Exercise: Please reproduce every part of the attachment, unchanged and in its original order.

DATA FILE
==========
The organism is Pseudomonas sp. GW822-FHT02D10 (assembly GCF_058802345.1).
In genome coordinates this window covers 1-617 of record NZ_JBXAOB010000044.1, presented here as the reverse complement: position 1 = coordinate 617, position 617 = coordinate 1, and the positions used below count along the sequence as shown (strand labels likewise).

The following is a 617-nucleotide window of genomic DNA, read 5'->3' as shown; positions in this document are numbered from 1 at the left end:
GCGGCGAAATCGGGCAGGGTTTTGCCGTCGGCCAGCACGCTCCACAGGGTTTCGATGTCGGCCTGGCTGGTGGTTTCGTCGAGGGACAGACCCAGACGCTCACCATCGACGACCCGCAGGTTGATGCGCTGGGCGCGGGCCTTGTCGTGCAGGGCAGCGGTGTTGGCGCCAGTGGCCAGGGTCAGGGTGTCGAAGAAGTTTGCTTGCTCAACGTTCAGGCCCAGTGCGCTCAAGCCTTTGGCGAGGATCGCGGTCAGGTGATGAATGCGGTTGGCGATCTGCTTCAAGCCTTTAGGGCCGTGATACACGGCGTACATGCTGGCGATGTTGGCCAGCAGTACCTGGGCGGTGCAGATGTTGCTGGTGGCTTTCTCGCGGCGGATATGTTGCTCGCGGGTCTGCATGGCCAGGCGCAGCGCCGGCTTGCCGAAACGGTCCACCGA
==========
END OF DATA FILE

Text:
The organism is Pseudomonas sp. GW822-FHT02D10 (assembly GCF_058802345.1).
In genome coordinates this window covers 1-617 of record NZ_JBXAOB010000044.1, presented here as the reverse complement: position 1 = coordinate 617, position 617 = coordinate 1, and the positions used below count along the sequence as shown (strand labels likewise).

The following is a 617-nucleotide window of genomic DNA, read 5'->3' as shown; positions in this document are numbered from 1 at the left end:
GCGGCGAAATCGGGCAGGGTTTTGCCGTCGGCCAGCACGCTCCACAGGGTTTCGATGTCGGCCTGGCTGGTGGTTTCGTCGAGGGACAGACCCAGACGCTCACCATCGACGACCCGCAGGTTGATGCGCTGGGCGCGGGCCTTGTCGTGCAGGGCAGCGGTGTTGGCGCCAGTGGCCAGGGTCAGGGTGTCGAAGAAGTTTGCTTGCTCAACGTTCAGGCCCAGTGCGCTCAAGCCTTTGGCGAGGATCGCGGTCAGGTGATGAATGCGGTTGGCGATCTGCTTCAAGCCTTTAGGGCCGTGATACACGGCGTACATGCTGGCGATGTTGGCCAGCAGTACCTGGGCGGTGCAGATGTTGCTGGTGGCTTTCTCGCGGCGGATATGTTGCTCGCGGGTCTGCATGGCCAGGCGCAGCGCCGGCTTGCCGAAACGGTCCACCGA